This isn’t a huge surprise. Back in January, the GAO released a report that said that human flight certification of Boeing and SpaceX rockets would likely be delayed until the end of 2019. NASA currently has seats for astronauts on Russian Soyuz spacecraft through the fall of 2019. After that, well . . . Houston, we have a problem.
Russia doesn’t have any more Soyuz seats to offer us for purchase, so that leaves a significant gap between when we will need operational human spaceflight capabilities and when we will have them. The only solution is to use SpaceX and Boeing’s test flights as actual flights, in which we carry humans to and from the ISS, rather than as the test flights they were originally designed to be.
Changing the contract expands NASA’s options as the clock ticks down. It’s not ideal — the first test flight of a brand new spacecraft should be just that, a test. But given the myriad delays that have occurred in getting our commercial crew program up and running, it’s not surprising that NASA would take this step in order to give themselves just a little bit of breathing room.
Via: Space Policy Online
It looks like The Weather Channel’s broadcasts are about to get a lot more immersive. The channel’s parent, The Weather Group, is teaming up with The Future Group, powered by the Unreal Engine, to present broadcasts in mixed reality. And, quite frankly, it looks pretty cool, judging from the pictures included with the blog post.
“Our immersive mixed reality (IMR) presentations will combine 360 HD video and augmented and virtual reality elements that are driven by real-time data and our expert on-air talent to transport our audience into the heart of the weather,” said the Vice President of Design for The Weather Group, Michael Potts. “Using The Future Group’s Frontier powered by Unreal Engine for weather broadcasting has never been done before. We are excited to continue our investment in the latest technologies that are not just cutting-edge, but on the bleeding edge of design and science.”
The Unreal Engine powers quite a few cutting edge video games. Last month, Engadget Senior Editor Edgar Alvarez took a look at Siren, a digital personality created by Epic Games. Thanks to the Unreal Engine, it’s hard to see the line between CGI and reality. And Nintendo has apparently embraced Unreal, while Tim Sweeney, the co-founder of Epic Games, hopes that the Unreal Engine will be behind a cross-platform gaming revolution. It’s a powerful tool, and it will be interesting to see what The Weather Group does with it.
Source: Unreal Engine
Matthew “Burns” Potthoff retired when he was 24. He’d spent 11 years building a career as a professional Call of Duty player, and when he realized his time in front of the screen was up, he made a graceful transition into eSports management. Today, he’s 26 and he works behind the scenes with eUnited, a North American eSports squad with teams across Call of Duty, Counter-Strike, Gears of War, Smite and PUBG.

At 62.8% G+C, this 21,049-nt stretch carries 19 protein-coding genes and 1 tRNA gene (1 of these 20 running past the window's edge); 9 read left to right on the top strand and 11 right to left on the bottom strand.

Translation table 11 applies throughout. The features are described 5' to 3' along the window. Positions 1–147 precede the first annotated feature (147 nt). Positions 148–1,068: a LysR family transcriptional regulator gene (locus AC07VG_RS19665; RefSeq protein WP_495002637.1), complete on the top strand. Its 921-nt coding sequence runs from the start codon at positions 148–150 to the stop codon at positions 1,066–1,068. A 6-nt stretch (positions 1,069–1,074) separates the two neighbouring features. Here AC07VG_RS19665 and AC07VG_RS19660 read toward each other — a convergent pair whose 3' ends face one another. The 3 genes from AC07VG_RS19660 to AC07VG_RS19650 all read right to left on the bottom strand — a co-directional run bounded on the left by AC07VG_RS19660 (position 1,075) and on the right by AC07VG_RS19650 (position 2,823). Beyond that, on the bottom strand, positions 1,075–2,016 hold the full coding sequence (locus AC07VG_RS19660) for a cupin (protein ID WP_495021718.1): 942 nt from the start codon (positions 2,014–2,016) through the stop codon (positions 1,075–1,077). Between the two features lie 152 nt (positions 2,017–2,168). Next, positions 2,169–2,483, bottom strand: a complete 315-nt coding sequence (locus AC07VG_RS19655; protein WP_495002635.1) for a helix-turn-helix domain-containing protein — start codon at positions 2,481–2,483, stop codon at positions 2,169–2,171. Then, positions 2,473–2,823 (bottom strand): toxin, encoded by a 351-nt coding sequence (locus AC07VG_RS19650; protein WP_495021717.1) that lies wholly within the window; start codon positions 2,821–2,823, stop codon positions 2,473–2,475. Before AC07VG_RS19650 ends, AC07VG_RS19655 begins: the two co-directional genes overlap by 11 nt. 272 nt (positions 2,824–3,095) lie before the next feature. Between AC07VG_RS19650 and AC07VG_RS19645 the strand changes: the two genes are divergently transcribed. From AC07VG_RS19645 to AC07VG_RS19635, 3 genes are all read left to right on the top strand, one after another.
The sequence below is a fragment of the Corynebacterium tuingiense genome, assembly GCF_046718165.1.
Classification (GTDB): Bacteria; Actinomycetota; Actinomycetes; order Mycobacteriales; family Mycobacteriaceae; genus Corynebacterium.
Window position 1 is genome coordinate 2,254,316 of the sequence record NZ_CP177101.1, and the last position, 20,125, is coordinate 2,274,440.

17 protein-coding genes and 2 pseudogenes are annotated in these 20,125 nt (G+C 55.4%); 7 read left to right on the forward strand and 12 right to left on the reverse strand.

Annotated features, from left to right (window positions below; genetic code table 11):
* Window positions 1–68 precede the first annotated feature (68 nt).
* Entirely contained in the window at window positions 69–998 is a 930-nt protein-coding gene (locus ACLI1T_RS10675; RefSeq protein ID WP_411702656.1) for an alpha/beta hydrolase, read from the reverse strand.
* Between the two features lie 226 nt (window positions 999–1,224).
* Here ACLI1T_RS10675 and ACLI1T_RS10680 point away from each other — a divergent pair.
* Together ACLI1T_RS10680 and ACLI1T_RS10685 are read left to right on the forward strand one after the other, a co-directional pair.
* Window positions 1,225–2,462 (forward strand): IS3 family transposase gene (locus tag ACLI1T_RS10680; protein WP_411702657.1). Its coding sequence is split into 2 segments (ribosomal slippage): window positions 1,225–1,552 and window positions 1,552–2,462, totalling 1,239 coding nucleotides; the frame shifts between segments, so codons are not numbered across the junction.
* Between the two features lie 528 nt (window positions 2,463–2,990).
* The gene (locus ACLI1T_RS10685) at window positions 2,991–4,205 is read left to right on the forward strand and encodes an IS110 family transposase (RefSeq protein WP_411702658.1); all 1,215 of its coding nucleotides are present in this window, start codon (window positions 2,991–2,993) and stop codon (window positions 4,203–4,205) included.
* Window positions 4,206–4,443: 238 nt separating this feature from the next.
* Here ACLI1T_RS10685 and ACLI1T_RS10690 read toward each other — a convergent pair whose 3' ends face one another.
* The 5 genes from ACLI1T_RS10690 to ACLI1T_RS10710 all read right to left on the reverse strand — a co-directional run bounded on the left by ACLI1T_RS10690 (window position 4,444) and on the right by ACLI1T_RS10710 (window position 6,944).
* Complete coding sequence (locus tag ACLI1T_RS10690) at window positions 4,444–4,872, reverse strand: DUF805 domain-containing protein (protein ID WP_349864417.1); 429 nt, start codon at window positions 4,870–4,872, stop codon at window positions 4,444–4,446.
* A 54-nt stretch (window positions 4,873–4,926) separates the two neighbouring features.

Potthoff’s story sounds more suited to someone in their 50s or 60s — traditionally, retirement is something that happens after decades of work in a chosen field. However, eSports is a new, rapidly evolving industry largely staffed by young people with big dreams. Potthoff’s career mirrors eSports’ recent rise to mainstream fame, but it also serves as a cautionary tale for new players, many of whom are diving into the scene straight out of high school — or even before.
Fan the flames
Potthoff’s dad drove him to his first eSports tournament when he was 13. It was a small, local competition in Chicago in 2005, featuring matches for Halo and Call of Duty — Potthoff competed in both and performed well enough to collect a prize at the end. However, he didn’t receive the reward he expected.
“The prize was not what was projected on the website, so my dad got extremely mad and thought eSports was like a scam,” Potthoff says.
In 2005, professional gaming was not an established fact of the Western video game world. While fans hosted tiny competitions across the US, it would be four more years before League of Legends, a driving force in modern eSports, would even exist. It would be six years before Dota 2, Valve’s legendary eSports title, would break prize-money records with its first $1 million tournament. Twitch wouldn’t be around for six more years, either — in 2005, most folks were still baffled by the idea that watching people play video games could be entertaining.
“I was almost using gaming as an escape.”
But Potthoff, a teenager growing up in the Midwest, saw a future in professional gaming. Despite some shady practices at unregulated tournaments in those early days, he kept entering competitions and performing well. In 2011, he won the Modern Warfare 3 Free-For-All National Tournament and took home $25,000.
“I think a lot of gamers can kind of relate to this, but I was almost using gaming as an escape,” Potthoff says. “Being younger, my parents were divorced and I had to split my time being at my mom and my dad’s house, and the only way for me to connect with my friend was to play online. …Over the course of those two years I just noticed I had some type of skill in playing, and I was just thinking a little bit more ahead and outperforming all my friends and my peers, and they were all talking about me at school.”
Potthoff quickly found his game in Call of Duty. By 2012, just after the launch of Modern Warfare 3, he’d formed his own eSports squad, DeathWisH. He was 20.
“But then I realized that I wanted to go to college instead and try to make something for myself on the business side,” Potthoff recalls. He kept playing Call of Duty while in college, but Potthoff focused on earning a bachelor’s degree in business entertainment from Full Sail University. “My mindset going to school was to get my degree out of the way so I could focus on pro gaming,” he says.